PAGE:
Internet Access with Passport Identification: Limitation of Human Rights or Russian “Protection”

June 30, 2023
For several years, Russia has worked on entering Internet access with passport identification.

There are discussions in Russia on entering Internet access with passport identification. Russia's officials debate on how to make access to the Internet more controlled, which obviously restricts human rights.

Since 2019, there have been ongoing discussions in Russia concerning access to the Internet with passport identifications. This comes after the Russian Association "Avanti" submitted to Russia's Duma and Council of Federation a proposal to implement mandatory passport registration for Internet access.

Initially, Russian politicians reacted cautiously to the idea. For instance, Putin's spokesperson Peskov called it censorship and a violation of human rights.

Deputy of the Committee on information policy Sventsov had previously expressed his willingness to initiate a discussion, asking for citizens' feedback. He added that recently there have been numerous incidents of Internet fraud documented.

The concern around human rights lasted mere several months, and on November 1, the Law on the so-called Sovereign Runet, which foresaw the control of all Internet with the aim of protecting the Russian Internet from external threats, was adopted. Despite the immense desire to control the internal Internet space, Russia lacks the necessary tools and mechanisms to implement it in a practical dimension.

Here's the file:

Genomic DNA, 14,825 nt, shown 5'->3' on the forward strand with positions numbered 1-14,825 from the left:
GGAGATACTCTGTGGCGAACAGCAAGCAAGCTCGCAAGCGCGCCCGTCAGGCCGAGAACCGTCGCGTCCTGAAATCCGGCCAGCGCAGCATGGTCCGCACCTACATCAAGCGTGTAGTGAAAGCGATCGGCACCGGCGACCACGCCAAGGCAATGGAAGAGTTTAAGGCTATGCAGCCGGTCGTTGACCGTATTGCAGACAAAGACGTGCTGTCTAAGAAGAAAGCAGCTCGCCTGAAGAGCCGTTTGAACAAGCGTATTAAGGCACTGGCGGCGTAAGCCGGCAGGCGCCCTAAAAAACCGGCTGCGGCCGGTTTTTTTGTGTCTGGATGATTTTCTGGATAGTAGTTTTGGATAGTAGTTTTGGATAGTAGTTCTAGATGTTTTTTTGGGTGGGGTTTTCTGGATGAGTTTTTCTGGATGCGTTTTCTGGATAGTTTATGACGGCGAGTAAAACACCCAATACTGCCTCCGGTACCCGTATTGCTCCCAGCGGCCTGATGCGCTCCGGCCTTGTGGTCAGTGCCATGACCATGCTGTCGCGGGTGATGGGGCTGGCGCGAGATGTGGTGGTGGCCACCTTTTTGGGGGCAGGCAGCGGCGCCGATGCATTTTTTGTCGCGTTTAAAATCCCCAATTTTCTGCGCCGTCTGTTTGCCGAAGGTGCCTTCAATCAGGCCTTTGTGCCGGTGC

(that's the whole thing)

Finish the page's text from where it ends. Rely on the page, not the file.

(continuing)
But desire, albeit slowly, grew and in October 2020, Putin announced that Russia would create its own scheme of Internet regulation, similar to that of China or the EU, to protect human rights.

Obviously, Putin and his circle of elites have a good tradition of conflating the meanings of "protection" and "controlling," which have never been the strongest aspects of Russia's state policy. This, therefore, was one of the reasons for the implementation of such initiatives.

Only in June 2023, a new wave of discussions was provoked by Sventsov, who stated how the Duma, specialists from MGU, and Russia's Ministry of Information were working on developing a mechanism that would allow Internet access only after passport registration.

In this regard, the Head of the Committee on information policy, Chinshtein, was opposed to such initiatives, naming his colleagues' statements as populist.

Russian media, such as compares such limited and controlled Internet access to North Korea. Furthermore, it writes that the Russian security services would have access to users' personal data. 

In this respect, also highlights that "Russians are under the thumb".

Nevertheless, difficulties, mainly the lack of specific types of equipment, prevent Russia from expediting the implementation of its protection mechanism.

Evidently, Russia uses modern technology to maintain control over all users and thus the internet is turning into a tool of neo-authoritarian domination and control, instead of communication and exchange.

Maryna Yakymchuk
Analyst of Internews Ukraine